Figure 2: Climate change matrix at the point of ecosystem collapse

However, in this long term scenario, exploitation of a resource inevitably makes the resource scarcer. In this case, the resource is not land or coal, but the sum of the ecosystem itself, which degrades in time as it is exploited and polluted. The payoff of exploitation diminishes to zero and protection becomes increasingly attractive. So eventually there will be a point — near environmental collapse — where every actor will get it together and actually protect the environment. In game theory, this scenario where coordination is clearly dominant over defection is called a “stag hunt.” Only, in this absurd scenario, that point would come fairly close to when the environment was already gone.

This simplification misses out on some things, and ideally a game could collapse some of the benefits and drawbacks of the environment in the present and future into a single model, even though risks will still change as we get closer to the environmental cliff, a concept that will itself take much time to define if it even exists. Also, it appears that some damage to the climate and environment is likely inevitable, and policies are only working at this point to mitigate future global temperature rise or emissions. Additionally, emissions policies have real cost in terms of direct investments and productivity losses.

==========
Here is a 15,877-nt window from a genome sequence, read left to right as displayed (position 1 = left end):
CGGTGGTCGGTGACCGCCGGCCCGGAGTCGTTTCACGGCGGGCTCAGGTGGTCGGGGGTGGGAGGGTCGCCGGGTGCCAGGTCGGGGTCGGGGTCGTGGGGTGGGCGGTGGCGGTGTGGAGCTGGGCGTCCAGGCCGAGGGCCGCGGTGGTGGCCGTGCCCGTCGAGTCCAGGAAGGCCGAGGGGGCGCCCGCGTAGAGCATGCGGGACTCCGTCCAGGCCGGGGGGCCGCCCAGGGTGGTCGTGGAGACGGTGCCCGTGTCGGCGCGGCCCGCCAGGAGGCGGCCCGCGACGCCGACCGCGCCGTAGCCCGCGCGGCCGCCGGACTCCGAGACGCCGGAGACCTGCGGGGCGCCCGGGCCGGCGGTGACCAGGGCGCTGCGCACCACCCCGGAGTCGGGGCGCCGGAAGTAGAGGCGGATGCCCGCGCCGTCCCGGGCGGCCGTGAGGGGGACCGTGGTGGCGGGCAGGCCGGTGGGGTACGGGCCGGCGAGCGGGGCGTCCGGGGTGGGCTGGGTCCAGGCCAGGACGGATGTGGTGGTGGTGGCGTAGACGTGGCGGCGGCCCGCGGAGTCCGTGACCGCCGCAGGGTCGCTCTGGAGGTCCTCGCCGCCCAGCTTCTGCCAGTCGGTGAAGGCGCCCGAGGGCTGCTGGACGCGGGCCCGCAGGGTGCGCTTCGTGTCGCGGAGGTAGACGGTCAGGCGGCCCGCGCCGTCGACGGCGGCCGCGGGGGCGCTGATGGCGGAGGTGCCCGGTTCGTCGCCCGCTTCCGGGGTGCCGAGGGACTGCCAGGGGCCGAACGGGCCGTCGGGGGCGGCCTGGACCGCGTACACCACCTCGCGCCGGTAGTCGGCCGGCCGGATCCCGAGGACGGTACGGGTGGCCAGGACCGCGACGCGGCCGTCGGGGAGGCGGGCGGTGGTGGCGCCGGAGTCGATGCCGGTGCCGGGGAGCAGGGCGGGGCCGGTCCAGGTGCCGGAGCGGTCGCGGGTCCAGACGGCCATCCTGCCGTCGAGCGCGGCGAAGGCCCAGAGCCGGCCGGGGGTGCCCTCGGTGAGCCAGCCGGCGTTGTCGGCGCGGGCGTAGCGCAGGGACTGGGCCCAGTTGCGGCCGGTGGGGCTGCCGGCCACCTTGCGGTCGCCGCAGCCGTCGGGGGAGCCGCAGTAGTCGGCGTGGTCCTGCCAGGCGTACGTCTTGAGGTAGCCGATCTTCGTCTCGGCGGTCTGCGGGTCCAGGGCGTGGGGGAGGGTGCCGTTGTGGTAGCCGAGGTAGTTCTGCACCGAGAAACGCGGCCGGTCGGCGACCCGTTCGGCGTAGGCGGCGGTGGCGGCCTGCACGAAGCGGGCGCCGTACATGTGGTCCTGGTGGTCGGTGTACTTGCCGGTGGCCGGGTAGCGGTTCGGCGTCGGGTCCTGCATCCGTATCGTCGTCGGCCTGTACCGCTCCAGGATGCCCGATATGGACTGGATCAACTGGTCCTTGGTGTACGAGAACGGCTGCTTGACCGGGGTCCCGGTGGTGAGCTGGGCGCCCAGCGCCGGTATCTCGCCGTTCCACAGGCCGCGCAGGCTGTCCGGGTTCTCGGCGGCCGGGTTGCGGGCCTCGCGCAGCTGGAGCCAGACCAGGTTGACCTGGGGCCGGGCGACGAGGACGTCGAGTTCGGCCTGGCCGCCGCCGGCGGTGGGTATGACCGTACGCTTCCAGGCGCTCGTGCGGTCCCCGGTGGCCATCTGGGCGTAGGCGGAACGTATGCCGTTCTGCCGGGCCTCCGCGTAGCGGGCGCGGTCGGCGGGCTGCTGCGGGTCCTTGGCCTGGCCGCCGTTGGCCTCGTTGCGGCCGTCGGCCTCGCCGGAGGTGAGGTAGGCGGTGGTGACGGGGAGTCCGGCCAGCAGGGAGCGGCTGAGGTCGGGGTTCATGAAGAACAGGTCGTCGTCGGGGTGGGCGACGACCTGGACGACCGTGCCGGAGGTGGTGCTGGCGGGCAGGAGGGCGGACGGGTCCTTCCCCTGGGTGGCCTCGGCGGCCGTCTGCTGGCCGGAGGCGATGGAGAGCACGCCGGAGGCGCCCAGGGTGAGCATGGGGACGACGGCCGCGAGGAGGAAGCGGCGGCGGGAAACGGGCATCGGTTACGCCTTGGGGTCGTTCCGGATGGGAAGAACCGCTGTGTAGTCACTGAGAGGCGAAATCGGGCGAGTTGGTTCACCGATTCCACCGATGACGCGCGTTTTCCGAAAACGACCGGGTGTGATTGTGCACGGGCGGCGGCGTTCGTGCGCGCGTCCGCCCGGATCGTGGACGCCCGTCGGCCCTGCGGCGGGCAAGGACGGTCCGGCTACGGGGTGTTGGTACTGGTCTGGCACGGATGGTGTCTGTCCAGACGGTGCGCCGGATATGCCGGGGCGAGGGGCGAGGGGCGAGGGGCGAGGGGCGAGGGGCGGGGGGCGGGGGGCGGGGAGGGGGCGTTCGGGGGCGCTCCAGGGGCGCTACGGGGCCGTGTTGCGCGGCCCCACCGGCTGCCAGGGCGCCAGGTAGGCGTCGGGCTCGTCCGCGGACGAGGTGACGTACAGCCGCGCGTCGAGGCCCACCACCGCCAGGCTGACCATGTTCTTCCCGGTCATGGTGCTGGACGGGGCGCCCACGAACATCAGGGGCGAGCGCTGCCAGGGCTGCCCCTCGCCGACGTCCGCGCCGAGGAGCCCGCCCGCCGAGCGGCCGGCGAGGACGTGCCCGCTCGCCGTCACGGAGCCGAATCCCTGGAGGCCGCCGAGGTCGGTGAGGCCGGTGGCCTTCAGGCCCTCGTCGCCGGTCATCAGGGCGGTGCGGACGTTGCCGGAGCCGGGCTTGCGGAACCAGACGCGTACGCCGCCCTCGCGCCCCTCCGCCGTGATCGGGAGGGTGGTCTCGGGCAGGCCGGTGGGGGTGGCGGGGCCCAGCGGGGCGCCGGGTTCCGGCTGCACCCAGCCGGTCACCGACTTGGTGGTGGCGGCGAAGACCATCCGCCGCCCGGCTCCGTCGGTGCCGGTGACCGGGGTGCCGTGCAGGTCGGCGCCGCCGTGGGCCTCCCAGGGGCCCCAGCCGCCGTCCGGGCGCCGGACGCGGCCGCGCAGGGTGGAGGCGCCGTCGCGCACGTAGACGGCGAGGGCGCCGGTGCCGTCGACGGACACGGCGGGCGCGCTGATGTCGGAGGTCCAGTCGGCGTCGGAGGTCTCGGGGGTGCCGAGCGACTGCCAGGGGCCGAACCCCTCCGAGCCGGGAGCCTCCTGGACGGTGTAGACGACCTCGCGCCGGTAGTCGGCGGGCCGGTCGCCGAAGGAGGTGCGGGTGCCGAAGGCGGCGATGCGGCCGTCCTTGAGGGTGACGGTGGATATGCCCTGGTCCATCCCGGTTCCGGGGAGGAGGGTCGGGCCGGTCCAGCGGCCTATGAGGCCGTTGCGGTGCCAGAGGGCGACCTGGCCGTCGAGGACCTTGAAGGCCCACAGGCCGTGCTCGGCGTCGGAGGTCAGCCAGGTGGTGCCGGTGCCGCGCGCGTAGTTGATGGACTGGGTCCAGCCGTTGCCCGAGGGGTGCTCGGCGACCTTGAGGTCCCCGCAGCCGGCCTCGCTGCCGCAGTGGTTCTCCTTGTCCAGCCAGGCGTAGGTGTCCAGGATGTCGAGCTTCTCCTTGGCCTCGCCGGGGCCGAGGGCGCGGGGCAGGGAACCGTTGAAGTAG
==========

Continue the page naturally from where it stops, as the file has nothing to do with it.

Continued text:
Given these considerations, we might be able to make some adjustments to an international matrix. Let’s say that right now, we estimate present and future costs of runaway climate change to be a ten on some arbitrary scale for each country. Using an example of India and China, let’s also assume that each country’s emissions policy can only mitigate the costs of climate change by three points that apply globally. So if India or China cuts emissions independently, the costs of climate change are reduced to seven. If both act, the costs are reduced to four. But emissions policies are also costly, and given the global nature of climate change, if one actor acts alone, generally the returns are diffuse compared to the costs. So let’s say the policy costs more than the benefit of one state’s contribution, or four points. The matrix now looks like this: